Handling Transitions

Throwback Thursday is a new feature I’m using to help build some margin into my schedule to pursue other writing ventures. Each Thursday I’ll be bringing you a previously written devotional that still speaks encouragement to us from God’s Word.

Times of transition in life can be difficult. There’s the fear of the unknown and the excitement of a new beginning mixed up with the stress of change. Each one of us goes through these times in our lives. They usually aren’t easy to walk through because you don’t know how long the transitional period will be, you don’t know how much life will really change and You doubt that your making the right decision. I’ve learned there are things we can do to help these times go by more smoothly.

The first thing you can do is to be patient. David’s transition from shepherd to King took years. He had to learn to be patient during that transition time. He didn’t quite have all the skills necessary to be a successful King. There were still lessons to be learned in the pasture and on the battlefield before he was ready. God knows what you need in order be successful in the next step He has for you. Don’t rush into the next phase. Let Him continue to work in you and through you as He moves you into your next phase.

The next thing I’ve learned is to be obedient. When Queen Esther was faced with having to make a transition in her relationship with the king, she was scared. She decided she would rather procrastinate than to face him and save her people. In Esther 4:14, her uncle Mordecai said, “Who knows if perhaps you were made queen for just such a time as this?” God has you in this time of transition for a purpose. Your obedience still matters. Perhaps your transition is not for your benefit, but for that of others. Listen intently to what God is saying and do what He asks.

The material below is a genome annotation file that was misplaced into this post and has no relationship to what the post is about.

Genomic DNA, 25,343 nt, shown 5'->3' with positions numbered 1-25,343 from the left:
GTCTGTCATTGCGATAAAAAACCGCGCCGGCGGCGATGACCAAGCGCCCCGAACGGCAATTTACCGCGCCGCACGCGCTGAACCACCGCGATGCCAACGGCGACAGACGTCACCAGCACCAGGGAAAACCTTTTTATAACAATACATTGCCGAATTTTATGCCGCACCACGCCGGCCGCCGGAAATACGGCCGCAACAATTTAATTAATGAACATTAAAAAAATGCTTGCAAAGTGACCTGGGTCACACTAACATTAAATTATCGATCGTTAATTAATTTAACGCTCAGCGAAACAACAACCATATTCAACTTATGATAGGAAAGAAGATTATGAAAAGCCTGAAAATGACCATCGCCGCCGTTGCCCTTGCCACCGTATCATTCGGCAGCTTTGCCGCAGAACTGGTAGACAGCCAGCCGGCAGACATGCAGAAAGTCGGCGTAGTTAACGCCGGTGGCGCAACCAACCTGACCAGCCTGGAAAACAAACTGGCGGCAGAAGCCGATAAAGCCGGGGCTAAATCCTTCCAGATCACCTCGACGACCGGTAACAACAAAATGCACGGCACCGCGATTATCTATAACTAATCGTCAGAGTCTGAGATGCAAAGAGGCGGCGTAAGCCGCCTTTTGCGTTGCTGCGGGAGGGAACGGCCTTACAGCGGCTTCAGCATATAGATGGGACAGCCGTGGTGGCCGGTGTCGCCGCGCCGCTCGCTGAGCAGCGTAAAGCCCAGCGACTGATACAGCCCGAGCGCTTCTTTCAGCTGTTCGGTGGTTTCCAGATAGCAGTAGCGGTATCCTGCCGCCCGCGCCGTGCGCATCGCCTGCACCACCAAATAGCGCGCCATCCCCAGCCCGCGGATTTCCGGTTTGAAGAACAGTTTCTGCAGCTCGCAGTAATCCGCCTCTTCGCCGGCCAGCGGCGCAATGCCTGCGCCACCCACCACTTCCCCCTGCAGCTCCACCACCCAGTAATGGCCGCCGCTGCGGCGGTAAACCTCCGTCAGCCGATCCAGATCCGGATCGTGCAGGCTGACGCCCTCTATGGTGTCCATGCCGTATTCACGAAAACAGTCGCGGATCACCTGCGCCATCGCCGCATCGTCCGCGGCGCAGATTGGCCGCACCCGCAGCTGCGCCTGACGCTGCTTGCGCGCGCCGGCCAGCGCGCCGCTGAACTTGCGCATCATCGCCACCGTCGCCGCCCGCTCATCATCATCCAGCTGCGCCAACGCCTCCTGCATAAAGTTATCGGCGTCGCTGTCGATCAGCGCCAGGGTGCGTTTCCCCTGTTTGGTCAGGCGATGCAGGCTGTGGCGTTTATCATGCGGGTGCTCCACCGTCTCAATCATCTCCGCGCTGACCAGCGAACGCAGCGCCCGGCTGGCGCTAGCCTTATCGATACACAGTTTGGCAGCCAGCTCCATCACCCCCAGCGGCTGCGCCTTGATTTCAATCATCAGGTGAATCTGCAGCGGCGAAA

The last thing you can do is to trust God in the process. He sees the overall plan for your life. He knows what changes need to be made and when, so that you will be where He needs you when He needs you. Don’t panic because things aren’t happening according to your timeline. Allow them to happen in His. We only see a part, but He sees the whole. He will not leave you alone in this process. He will not abandon you to the no man’s land of transition forever. It will come to a close and your next chapter will begin. In the meantime, trust His plan for your life and trust in the process He uses to move you.

These three things are easily said, but much more difficult to live out. I’ve found that in times of transition, it’s easy to get out of your routine of spending time with God. You’re going to have to make time for Him. Whatever it takes, you need to make sure you are staying in His Word and spending time in prayer. Don’t lose sight of Him in the process. He’s there to guide you and has placed people in your path to help you. When you stay close to Him in times of change, those times go by a lot more smoothly.

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Winning The Battle

In 2 Chronicles 14, the Ethiopians brought a million man army up against Israel. King Asa only had about half of that. He didn’t wait for the Battle to come to them either. He rallied his troops and went out to meet the Ethiopian army. After he got to the battlefield, he prayed, “O GOD, you aren’t impressed by numbers or intimidated by a show of force once you decide to help: Help us, O GOD; we have come out to meet this huge army because we trust in you and who you are. Don’t let mere mortals stand against you!” (MSG) The next verse says that the Lord defeated the Ethiopian army right in front of Asa.